American Horror Story: Freak Show: Greatest Show on Earth
Without delving too far into hyperbole, this is without a doubt the best season of American Horror Story yet. Though it's the one I was the most worried about liking, it's managed to capture the perfect mixture of horror and regular dramatic television.
Let's start with Twisty the Clown (John Carroll Lynch), our strange, homicidal masked killer. Somehow this show has taken a one-dimensional killer trope and turned it into the potent mix of slapstick and spine-tingling awfulness that made the first Texas Chainsaw Massacre the unique film that it was. He gets a profound amount of screen time this episode, and he uses every inch of it to amaze and disturb.
He's onto at least his fourth murder now, the latest taking place in a toy shop in a scene that will definitely haunt your nightmares. However, it's coming from that killing where things really get going. Oblivious to the fact that he looks like Hell's fast-food mascot, Gloria Mott (Frances Conroy) stops him on the side of the road and invites him home to entertain her crazed, spoiled son Dandy (Finn Wittrock).
What follows is a duel of insanity that may never, ever be topped. How weird is it that you are actually looking at a guy in a rotting clown outfit that you know for a fact has murdered and kidnapped with brutal glee and you're feeling bad for the guy because he clearly regrets having accepted a gig with an obvious nutter butter. At times, this season takes the "real monsters are inside" metaphor a little wide on the turns, but there's no denying that Dandy is far more stomach-churning than any human oddity on display.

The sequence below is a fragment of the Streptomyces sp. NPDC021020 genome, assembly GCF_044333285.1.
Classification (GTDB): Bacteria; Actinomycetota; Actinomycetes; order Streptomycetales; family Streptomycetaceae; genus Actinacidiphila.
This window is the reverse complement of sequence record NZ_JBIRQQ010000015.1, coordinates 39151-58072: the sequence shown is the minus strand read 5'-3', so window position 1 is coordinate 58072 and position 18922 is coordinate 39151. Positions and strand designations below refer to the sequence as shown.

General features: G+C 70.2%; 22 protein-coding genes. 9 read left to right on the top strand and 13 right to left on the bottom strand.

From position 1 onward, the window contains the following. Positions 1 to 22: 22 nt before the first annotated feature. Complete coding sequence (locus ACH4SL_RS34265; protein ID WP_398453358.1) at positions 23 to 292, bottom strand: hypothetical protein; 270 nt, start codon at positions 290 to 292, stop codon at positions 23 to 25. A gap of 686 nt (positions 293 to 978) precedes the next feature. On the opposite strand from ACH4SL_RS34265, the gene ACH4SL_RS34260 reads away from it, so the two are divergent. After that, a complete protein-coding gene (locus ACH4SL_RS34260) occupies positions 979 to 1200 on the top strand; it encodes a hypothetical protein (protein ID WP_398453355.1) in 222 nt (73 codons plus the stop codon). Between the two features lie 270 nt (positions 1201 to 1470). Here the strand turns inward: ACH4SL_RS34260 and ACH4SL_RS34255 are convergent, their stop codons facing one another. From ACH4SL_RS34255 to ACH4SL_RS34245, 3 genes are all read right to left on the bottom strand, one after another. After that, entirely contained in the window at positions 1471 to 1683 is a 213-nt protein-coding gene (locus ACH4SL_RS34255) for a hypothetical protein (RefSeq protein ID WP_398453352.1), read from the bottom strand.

Yet, for all the blood and the severed heads and the deeply frightening nature of everything going on, there is a disturbing normalcy to it all. The episode was masterfully written by Tim Minear so that you can really see how two such improbable villains might actually interact. It's Joke and Two-Face in The Dark Knight, but even more so.
Oh, and a great swerve for the show and its "There must be a masked killer" trope. We finally get to see behind Twisty's grin, even if just for a second. It's a bold move in any horror vehicle, but for a show that is currently dedicated to exhibiting atrocity baldly. That's the thing about this season; it's very unafraid to go new places.
Some of those places may be turning off fans. I know that the musical numbers so far are polarizing, and yeah, they're a little strange and silly. But so are freak shows. So is horror, to be really honest. This is spectacle, and it's really awesome that a show like this can do so unashamedly and with reckless abandon. That they couple it with a solid look back at an underrated horror classic like Freaks shows that maybe, just maybe, there's a little hope for horror after all.
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